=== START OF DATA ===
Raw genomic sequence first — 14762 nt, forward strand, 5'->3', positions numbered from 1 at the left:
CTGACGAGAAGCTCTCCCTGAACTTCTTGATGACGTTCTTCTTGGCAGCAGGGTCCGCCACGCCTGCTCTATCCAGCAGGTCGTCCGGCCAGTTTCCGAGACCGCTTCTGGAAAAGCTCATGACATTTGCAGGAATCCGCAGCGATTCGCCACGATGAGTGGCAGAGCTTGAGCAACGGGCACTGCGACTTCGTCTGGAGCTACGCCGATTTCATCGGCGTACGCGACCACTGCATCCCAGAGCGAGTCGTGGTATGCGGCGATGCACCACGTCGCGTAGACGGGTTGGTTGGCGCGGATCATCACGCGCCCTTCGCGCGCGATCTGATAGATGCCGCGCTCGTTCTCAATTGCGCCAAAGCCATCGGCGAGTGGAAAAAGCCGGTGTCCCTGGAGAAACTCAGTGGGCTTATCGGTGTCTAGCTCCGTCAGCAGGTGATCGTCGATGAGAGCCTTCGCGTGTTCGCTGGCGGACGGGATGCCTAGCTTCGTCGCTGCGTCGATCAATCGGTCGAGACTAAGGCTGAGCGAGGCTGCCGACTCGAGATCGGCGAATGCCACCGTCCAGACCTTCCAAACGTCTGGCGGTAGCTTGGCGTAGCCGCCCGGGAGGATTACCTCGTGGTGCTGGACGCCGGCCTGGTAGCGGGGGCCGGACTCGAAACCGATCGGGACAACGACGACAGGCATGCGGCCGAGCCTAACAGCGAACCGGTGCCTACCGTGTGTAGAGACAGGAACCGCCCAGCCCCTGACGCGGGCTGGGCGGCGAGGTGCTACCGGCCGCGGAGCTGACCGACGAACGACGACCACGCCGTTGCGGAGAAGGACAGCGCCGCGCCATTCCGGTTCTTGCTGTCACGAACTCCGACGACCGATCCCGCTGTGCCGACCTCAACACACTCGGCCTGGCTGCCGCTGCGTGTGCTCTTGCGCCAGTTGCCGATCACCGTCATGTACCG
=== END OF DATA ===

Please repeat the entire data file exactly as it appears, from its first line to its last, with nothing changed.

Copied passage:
Raw genomic sequence first — 14762 nt, forward strand, 5'->3', positions numbered from 1 at the left:
CTGACGAGAAGCTCTCCCTGAACTTCTTGATGACGTTCTTCTTGGCAGCAGGGTCCGCCACGCCTGCTCTATCCAGCAGGTCGTCCGGCCAGTTTCCGAGACCGCTTCTGGAAAAGCTCATGACATTTGCAGGAATCCGCAGCGATTCGCCACGATGAGTGGCAGAGCTTGAGCAACGGGCACTGCGACTTCGTCTGGAGCTACGCCGATTTCATCGGCGTACGCGACCACTGCATCCCAGAGCGAGTCGTGGTATGCGGCGATGCACCACGTCGCGTAGACGGGTTGGTTGGCGCGGATCATCACGCGCCCTTCGCGCGCGATCTGATAGATGCCGCGCTCGTTCTCAATTGCGCCAAAGCCATCGGCGAGTGGAAAAAGCCGGTGTCCCTGGAGAAACTCAGTGGGCTTATCGGTGTCTAGCTCCGTCAGCAGGTGATCGTCGATGAGAGCCTTCGCGTGTTCGCTGGCGGACGGGATGCCTAGCTTCGTCGCTGCGTCGATCAATCGGTCGAGACTAAGGCTGAGCGAGGCTGCCGACTCGAGATCGGCGAATGCCACCGTCCAGACCTTCCAAACGTCTGGCGGTAGCTTGGCGTAGCCGCCCGGGAGGATTACCTCGTGGTGCTGGACGCCGGCCTGGTAGCGGGGGCCGGACTCGAAACCGATCGGGACAACGACGACAGGCATGCGGCCGAGCCTAACAGCGAACCGGTGCCTACCGTGTGTAGAGACAGGAACCGCCCAGCCCCTGACGCGGGCTGGGCGGCGAGGTGCTACCGGCCGCGGAGCTGACCGACGAACGACGACCACGCCGTTGCGGAGAAGGACAGCGCCGCGCCATTCCGGTTCTTGCTGTCACGAACTCCGACGACCGATCCCGCTGTGCCGACCTCAACACACTCGGCCTGGCTGCCGCTGCGTGTGCTCTTGCGCCAGTTGCCGATCACCGTCATGTACCG